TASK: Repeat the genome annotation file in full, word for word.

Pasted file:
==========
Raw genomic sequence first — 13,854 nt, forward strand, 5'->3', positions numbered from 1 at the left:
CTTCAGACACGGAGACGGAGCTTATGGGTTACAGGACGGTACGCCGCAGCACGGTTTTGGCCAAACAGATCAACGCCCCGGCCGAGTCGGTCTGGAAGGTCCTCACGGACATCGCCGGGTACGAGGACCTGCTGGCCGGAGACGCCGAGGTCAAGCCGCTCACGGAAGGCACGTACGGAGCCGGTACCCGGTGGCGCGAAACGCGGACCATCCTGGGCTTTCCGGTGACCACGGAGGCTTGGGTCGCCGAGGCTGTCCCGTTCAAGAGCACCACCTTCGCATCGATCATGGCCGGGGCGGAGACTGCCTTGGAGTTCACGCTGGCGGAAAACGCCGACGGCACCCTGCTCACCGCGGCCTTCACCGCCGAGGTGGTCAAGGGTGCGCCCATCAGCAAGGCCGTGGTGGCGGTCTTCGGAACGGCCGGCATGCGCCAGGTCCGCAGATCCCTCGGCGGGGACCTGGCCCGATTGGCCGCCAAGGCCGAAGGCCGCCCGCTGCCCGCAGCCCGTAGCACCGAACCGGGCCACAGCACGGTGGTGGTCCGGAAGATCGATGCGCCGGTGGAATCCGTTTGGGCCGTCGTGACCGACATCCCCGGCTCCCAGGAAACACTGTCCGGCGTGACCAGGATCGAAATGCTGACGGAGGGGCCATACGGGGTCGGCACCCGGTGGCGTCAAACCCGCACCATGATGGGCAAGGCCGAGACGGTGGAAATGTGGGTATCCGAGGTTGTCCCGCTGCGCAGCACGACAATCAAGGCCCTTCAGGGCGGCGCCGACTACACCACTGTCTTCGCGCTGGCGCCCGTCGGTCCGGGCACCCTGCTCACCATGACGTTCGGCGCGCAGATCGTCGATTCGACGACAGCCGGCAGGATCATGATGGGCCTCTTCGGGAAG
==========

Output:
Raw genomic sequence first — 13,854 nt, forward strand, 5'->3', positions numbered from 1 at the left:
CTTCAGACACGGAGACGGAGCTTATGGGTTACAGGACGGTACGCCGCAGCACGGTTTTGGCCAAACAGATCAACGCCCCGGCCGAGTCGGTCTGGAAGGTCCTCACGGACATCGCCGGGTACGAGGACCTGCTGGCCGGAGACGCCGAGGTCAAGCCGCTCACGGAAGGCACGTACGGAGCCGGTACCCGGTGGCGCGAAACGCGGACCATCCTGGGCTTTCCGGTGACCACGGAGGCTTGGGTCGCCGAGGCTGTCCCGTTCAAGAGCACCACCTTCGCATCGATCATGGCCGGGGCGGAGACTGCCTTGGAGTTCACGCTGGCGGAAAACGCCGACGGCACCCTGCTCACCGCGGCCTTCACCGCCGAGGTGGTCAAGGGTGCGCCCATCAGCAAGGCCGTGGTGGCGGTCTTCGGAACGGCCGGCATGCGCCAGGTCCGCAGATCCCTCGGCGGGGACCTGGCCCGATTGGCCGCCAAGGCCGAAGGCCGCCCGCTGCCCGCAGCCCGTAGCACCGAACCGGGCCACAGCACGGTGGTGGTCCGGAAGATCGATGCGCCGGTGGAATCCGTTTGGGCCGTCGTGACCGACATCCCCGGCTCCCAGGAAACACTGTCCGGCGTGACCAGGATCGAAATGCTGACGGAGGGGCCATACGGGGTCGGCACCCGGTGGCGTCAAACCCGCACCATGATGGGCAAGGCCGAGACGGTGGAAATGTGGGTATCCGAGGTTGTCCCGCTGCGCAGCACGACAATCAAGGCCCTTCAGGGCGGCGCCGACTACACCACTGTCTTCGCGCTGGCGCCCGTCGGTCCGGGCACCCTGCTCACCATGACGTTCGGCGCGCAGATCGTCGATTCGACGACAGCCGGCAGGATCATGATGGGCCTCTTCGGGAAG